Friday, May 27, 2005

Peter Givler: Stupidity about copyright on a massive scale

So, Google wants to make every book in the world searchable, by digitizing them; and some publishers are mad:

At issue is whether Google Print for Libraries, the company's plan to digitize the collections of some of the country's major university libraries, infringes the copyrights of the authors of many books in those collections. . . .

In a letter to Google dated Friday, the details of which were first reported by BusinessWeek on Monday, Peter Givler, executive director of the press association, said that Google Print for Libraries "appears to involve systematic infringement of copyright on a massive scale."

I have one question for Peter Givler: How, exactly, do you think Google makes the web searchable?

Here's a hint: Google does not, contrary to what Givler may believe, have an infinite army of monkeys who click around in their web browsers looking for your phrase when you hit "Google Search". That would be pretty cool, but alas, infinite monkey armies are in short supply, and also monkeys can't read. Instead, Google has a copy of the entire web on its servers, indexed for fast retrieval based on content and link structure. Actually, Google keeps many, many copies of the entire web on its servers, just as every web search engine has done since hoary old Altavista. And almost all of this material is technically under copyright --- so does Peter Givler believe that Google's web index constitutes "systematic infringement of copyright on a massive scale"? If so, is he willing to urge all members of the Association of American University Presses to boycott all Web search engines, since, after all, it would be immoral and hypocritical for them to patronize a service that so flagrantly disrespects copyright?

I mean, if you use arithmetic similar to that employed by the RIAA/MPAA in similar circumstances, the aggregate value of all the infringing copies of the web on web search engines must be staggering --- hundreds of billions of dollars at least, per copy. In fact, if you added up the value of all the "infringing" copies made by web search providers, then it would probably exceed the total monetary value of everything ever produced by every member of the AAUP by several orders of magnitude.

But, of course, the RIAA/MPAA's arithmetic is nonsense, and so is Peter Givler's allegation. Sorry, but building a digital, searchable, full-text index of every book is no more illegal than building a web search engine; or, for that matter, building a library card catalog.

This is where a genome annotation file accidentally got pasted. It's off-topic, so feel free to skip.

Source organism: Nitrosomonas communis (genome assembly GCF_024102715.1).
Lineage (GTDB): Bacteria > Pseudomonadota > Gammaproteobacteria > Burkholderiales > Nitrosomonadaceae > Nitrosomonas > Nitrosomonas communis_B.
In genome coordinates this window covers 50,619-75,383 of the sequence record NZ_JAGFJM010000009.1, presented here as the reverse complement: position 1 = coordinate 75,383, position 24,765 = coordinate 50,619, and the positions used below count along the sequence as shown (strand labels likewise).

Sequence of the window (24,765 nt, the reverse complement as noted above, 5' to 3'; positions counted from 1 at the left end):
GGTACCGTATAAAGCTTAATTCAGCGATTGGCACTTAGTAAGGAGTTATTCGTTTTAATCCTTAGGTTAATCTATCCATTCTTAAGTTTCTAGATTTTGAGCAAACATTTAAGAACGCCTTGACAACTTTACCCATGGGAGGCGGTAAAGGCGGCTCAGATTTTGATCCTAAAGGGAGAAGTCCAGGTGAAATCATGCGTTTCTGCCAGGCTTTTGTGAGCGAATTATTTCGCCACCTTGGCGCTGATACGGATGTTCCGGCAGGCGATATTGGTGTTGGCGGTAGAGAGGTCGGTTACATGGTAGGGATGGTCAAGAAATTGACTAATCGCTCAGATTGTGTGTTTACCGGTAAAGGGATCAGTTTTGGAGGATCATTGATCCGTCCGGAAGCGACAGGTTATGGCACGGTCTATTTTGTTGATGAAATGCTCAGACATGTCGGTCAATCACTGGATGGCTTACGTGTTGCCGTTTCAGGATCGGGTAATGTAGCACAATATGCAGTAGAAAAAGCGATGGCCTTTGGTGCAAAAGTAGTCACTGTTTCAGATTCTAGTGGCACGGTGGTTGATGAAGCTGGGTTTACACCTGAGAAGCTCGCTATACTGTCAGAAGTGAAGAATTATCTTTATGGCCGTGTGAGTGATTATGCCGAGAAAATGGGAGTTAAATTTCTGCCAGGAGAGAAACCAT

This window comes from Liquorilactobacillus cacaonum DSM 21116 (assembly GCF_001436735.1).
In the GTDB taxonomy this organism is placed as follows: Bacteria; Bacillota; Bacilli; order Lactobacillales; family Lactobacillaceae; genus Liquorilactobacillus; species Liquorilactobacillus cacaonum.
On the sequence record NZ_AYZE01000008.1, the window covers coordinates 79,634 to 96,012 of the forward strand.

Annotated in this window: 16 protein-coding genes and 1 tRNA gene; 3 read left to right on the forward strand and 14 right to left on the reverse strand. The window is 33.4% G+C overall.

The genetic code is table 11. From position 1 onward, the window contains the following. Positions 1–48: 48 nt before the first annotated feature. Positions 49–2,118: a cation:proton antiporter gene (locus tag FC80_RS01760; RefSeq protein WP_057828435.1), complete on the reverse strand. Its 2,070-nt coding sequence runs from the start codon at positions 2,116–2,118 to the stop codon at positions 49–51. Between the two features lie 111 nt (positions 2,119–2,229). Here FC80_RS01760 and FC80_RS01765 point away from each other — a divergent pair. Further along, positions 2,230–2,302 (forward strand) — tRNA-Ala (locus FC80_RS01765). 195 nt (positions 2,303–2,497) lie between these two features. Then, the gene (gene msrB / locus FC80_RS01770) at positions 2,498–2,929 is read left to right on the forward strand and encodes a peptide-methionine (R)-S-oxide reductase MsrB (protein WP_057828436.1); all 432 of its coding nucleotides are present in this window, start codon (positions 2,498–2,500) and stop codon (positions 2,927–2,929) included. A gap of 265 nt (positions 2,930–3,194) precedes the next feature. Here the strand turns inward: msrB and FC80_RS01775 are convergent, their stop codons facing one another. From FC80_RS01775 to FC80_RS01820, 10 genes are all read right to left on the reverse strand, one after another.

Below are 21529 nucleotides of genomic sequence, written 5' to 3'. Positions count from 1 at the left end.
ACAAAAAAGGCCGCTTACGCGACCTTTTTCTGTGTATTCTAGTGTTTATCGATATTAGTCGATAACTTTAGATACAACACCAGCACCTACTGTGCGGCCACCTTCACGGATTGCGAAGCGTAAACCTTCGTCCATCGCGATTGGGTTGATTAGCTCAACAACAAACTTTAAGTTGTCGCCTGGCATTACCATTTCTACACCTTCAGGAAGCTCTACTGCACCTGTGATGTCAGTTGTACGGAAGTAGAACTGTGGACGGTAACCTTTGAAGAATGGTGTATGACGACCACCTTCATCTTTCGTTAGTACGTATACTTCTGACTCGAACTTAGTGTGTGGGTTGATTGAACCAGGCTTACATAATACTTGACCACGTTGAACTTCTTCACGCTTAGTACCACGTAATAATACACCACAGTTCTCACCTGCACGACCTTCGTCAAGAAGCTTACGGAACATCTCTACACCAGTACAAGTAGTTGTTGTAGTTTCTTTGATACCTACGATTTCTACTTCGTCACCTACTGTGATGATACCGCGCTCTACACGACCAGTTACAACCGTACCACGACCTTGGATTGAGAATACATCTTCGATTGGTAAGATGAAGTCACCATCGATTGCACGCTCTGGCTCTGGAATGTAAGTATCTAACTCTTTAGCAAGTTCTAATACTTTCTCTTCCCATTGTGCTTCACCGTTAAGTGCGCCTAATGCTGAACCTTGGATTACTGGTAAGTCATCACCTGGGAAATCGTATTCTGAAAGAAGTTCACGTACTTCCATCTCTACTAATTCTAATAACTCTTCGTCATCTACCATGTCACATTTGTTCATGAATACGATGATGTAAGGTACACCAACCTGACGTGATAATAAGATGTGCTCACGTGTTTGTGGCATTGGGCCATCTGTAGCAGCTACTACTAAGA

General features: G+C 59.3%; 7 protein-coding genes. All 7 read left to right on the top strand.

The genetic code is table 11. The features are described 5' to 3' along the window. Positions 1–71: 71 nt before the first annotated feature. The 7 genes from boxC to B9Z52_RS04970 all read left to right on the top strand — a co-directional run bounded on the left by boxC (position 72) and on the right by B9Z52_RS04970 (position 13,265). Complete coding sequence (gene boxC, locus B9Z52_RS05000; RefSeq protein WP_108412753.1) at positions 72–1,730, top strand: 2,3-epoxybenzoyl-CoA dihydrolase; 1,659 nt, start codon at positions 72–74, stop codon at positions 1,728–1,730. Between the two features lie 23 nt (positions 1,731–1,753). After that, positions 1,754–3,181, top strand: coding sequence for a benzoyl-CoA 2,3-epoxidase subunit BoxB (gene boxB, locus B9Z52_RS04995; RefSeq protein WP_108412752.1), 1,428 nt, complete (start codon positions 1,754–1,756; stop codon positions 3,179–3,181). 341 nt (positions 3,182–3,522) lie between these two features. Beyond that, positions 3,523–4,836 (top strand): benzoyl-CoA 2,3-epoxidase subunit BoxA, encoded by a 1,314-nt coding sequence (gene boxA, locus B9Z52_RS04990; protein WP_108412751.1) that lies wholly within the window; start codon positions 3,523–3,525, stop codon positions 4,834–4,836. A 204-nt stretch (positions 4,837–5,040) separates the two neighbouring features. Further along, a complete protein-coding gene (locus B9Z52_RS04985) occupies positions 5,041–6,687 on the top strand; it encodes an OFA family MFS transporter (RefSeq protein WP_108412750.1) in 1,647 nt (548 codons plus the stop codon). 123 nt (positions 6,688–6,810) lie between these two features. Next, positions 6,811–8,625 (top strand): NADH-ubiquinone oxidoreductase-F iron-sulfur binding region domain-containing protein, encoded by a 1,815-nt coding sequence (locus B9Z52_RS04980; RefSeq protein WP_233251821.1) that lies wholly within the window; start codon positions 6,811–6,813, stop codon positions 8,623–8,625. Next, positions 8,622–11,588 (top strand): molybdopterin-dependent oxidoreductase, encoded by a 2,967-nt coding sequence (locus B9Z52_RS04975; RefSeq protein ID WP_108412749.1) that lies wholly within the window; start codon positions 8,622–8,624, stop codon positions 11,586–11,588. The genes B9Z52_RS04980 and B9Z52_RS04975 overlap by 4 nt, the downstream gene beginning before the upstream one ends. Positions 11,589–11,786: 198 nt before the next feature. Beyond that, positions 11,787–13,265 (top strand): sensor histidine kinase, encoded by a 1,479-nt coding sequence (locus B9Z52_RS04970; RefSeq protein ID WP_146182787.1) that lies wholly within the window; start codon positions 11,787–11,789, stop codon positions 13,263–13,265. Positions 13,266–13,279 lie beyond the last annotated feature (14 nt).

Wednesday, May 25, 2005

Spam and the Department of Justice

A recent Politech post, about the prospects of new spam legislation, notes that most existing spam already breaks at least one U.S. law. What's really needed is better enforcement of existing laws.

This past winter quarter, I helped organize a cross-disciplinary seminar (in the UW-CSE dept.) on technical and legal perspectives on software security. We got, among other things, a UW law prof and a US Attorney from the DOJ to come and give talks. (I'd tell you their names, but in light of the other crazy stuff I write on this blog, I suspect they'd rather not be associated with me on random Google searches.) One of the things that we learned was that state and local authorities don't have the jurisdictional rights to investigate and prosecute most computer crimes, and that federal law enforcement on all levels is incredibly underfunded given the amount of stuff that they need to enforce. Hence, enforcement of federal laws gets heavily triaged.

So, if you're an FBI agent or a US Attorney, you're basically going to go after bank robbers, drug dealers, child molesters, and terrorists... and, er, copyright infringers. Everybody else can wait in line. Whatever its aggregate cost to society, spamming is a "mere" crime of annoyance, and investigating it requires technical expertise that's in short supply in public sector law enforcement. Unless the Department of Justice gets lots more funding, and a real mandate comes down from on high to go after spammers, Congress can pass all the anti-spam laws it wants --- spammers aren't going to jail.*

From my own meager understanding of the current budgetary climate in Washington, that kind of budgetary boost for the DOJ, for anything besides anti-terrorism, isn't in the cards --- we're already deep in deficit, and tax cuts for the rich are more important than services for all.

* For strange historical reasons, the Secret Service is in charge of investigating certain kinds of computer crime, and they're now part of the Department of Homeland Security, but similar problems most likely apply.

Tuesday, May 24, 2005

Word of the Month: Catospheric!

For several years, aerospace consultant Joanne McNeil has had a harmless and rather quiet blog; I don't remember how or when it got onto my roll, but there it is. One of the minor features of her blog is a list of links to people who are, or once were, associated with the Cato Institute; this link list was humbly titled the "Catosphere".